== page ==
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spool

Line breaks: spool
Pronunciation: /spuːl
 
/

Definition of spool in English:

noun

1A cylindrical device on which film, magnetic tape, thread, or other flexible materials can be wound; a reel: spools of electrical cable
More example sentences
  • As it turns, the moulin draws the warp threads from another device that holds a row of spools, the separate threads coming together into a single skein as they are wound onto the frame.
  • Startlingly, her creative materials include marker caps, spools of thread, tacks, stickers, and pipe cleaners.
  • The expatriate's urban cityscape is assembled from large spools of colored thread, empty liquor bottles, and toy cars.
1.1A cylindrical device attached to a fishing rod and used for winding and unwinding the line as required.
Example sentences
  • They're basically spools of line hung on the wall with bells attached.
1.2 [as modifier] Denoting furniture of a style popular in England in the 17th century and North America in the 19th century, typically ornamented with a series of small knobs resembling spools: a narrow spool bed

verb

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1 [with object and adverbial] Wind (magnetic tape, thread, etc.) on to a spool: he was trying to spool his tapes back into the cassettes with a pencil eraser
More example sentences
  • Tapes with dual-reel cartridges eliminate the need for spooling the tape into the drive and cut the time to access data dramatically.
1.1 [no object, with adverbial] Be wound on or off a spool: the plastic reel allows the line to run free as it spools out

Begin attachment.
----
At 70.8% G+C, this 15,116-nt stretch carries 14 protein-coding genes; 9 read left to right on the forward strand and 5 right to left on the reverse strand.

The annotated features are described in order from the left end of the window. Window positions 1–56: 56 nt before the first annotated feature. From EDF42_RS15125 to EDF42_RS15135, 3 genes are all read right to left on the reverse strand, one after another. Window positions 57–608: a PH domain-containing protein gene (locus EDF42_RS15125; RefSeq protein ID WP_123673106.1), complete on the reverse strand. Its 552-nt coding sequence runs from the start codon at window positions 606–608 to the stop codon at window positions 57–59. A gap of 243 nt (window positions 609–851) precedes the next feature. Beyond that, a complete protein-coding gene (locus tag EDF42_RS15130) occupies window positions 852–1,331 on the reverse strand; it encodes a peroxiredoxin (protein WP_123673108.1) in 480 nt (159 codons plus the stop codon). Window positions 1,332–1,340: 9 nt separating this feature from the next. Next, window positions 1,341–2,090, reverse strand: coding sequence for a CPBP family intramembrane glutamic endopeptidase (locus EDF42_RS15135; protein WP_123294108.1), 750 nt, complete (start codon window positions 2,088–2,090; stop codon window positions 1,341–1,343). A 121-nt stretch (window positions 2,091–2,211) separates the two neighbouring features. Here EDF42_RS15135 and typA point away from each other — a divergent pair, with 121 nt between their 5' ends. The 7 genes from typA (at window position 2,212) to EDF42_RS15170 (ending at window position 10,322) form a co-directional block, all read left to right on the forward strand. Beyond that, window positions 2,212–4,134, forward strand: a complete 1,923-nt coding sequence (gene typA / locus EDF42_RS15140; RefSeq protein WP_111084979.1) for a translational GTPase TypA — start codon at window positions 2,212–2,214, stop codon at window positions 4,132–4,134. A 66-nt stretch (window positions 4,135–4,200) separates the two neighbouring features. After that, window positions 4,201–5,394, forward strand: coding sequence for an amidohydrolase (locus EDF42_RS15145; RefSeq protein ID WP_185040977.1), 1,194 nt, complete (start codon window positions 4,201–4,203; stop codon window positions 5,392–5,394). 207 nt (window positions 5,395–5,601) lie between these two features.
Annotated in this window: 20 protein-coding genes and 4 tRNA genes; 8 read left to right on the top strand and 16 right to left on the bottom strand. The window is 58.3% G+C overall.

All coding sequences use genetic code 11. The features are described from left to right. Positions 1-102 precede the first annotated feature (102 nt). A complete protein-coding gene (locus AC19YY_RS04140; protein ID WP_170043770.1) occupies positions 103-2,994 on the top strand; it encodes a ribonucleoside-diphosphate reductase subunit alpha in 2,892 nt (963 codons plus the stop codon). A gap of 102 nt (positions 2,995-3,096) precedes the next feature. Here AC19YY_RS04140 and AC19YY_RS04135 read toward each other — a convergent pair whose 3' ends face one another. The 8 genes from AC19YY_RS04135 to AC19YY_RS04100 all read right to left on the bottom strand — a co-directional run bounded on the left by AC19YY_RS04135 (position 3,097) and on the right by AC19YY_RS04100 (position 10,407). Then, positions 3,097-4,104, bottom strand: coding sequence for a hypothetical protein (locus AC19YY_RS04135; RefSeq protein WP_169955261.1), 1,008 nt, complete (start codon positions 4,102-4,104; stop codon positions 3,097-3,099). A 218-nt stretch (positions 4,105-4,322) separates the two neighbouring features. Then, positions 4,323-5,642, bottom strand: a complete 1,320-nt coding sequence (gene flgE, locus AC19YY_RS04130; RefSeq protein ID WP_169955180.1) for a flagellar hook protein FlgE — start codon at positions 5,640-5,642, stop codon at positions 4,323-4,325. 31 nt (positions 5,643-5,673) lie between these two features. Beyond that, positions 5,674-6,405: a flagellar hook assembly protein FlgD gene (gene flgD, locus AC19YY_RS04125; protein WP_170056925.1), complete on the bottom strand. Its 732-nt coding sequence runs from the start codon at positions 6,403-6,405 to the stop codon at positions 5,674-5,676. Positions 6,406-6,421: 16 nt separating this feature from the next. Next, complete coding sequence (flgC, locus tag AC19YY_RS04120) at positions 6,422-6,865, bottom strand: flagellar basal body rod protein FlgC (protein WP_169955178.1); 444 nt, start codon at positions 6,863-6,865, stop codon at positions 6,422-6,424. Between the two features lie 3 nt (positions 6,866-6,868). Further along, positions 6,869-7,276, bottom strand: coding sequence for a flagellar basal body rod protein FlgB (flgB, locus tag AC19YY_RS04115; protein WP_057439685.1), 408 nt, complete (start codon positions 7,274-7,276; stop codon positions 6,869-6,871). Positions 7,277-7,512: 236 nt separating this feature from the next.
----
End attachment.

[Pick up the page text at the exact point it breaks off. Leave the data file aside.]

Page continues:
More example sentences
  • He looked from his subject to the plastic window of the cassette recorder where the tape spooled.
  • Like a movie reel spooling back on itself the Irish piled back into their wagon, and with a newly elected driver turned her round and trudged back up the slope and out of the valley.
  • Concentrating, he could hear the tape spooling.
2 [with object] Computing Send (data that is intended for printing or processing on a peripheral device) to an intermediate store: users can set which folder they wish to spool files to
[acronym from simultaneous peripheral operation online]
More example sentences
  • This keeps heavy print traffic off the network and allows commonly-used forms, fonts and signatures to be stored on the printer, so they don't have to be spooled across the network.
3 [no object] (Of an engine) increase its speed of rotation, typically to that required for operation: a jet engine can take up to six seconds to spool up
More example sentences
  • I jammed the throttles up, but the engines barely spooled up before I throttled back per my director's signal.
  • The No.1 engine spooled up slower than the other three, which required a small nosewheel-steering input to maintain centerline.
  • The helicopter rattled a bit, the engine spooled back up, and Nr rapidly rose to 100 percent.

Origin

Middle English (denoting a spool for thread): shortening of Old French espole or from Middle Low German spōle, of West Germanic origin; related to Dutch spoel and German Spule. The verb dates from the early 17th century.

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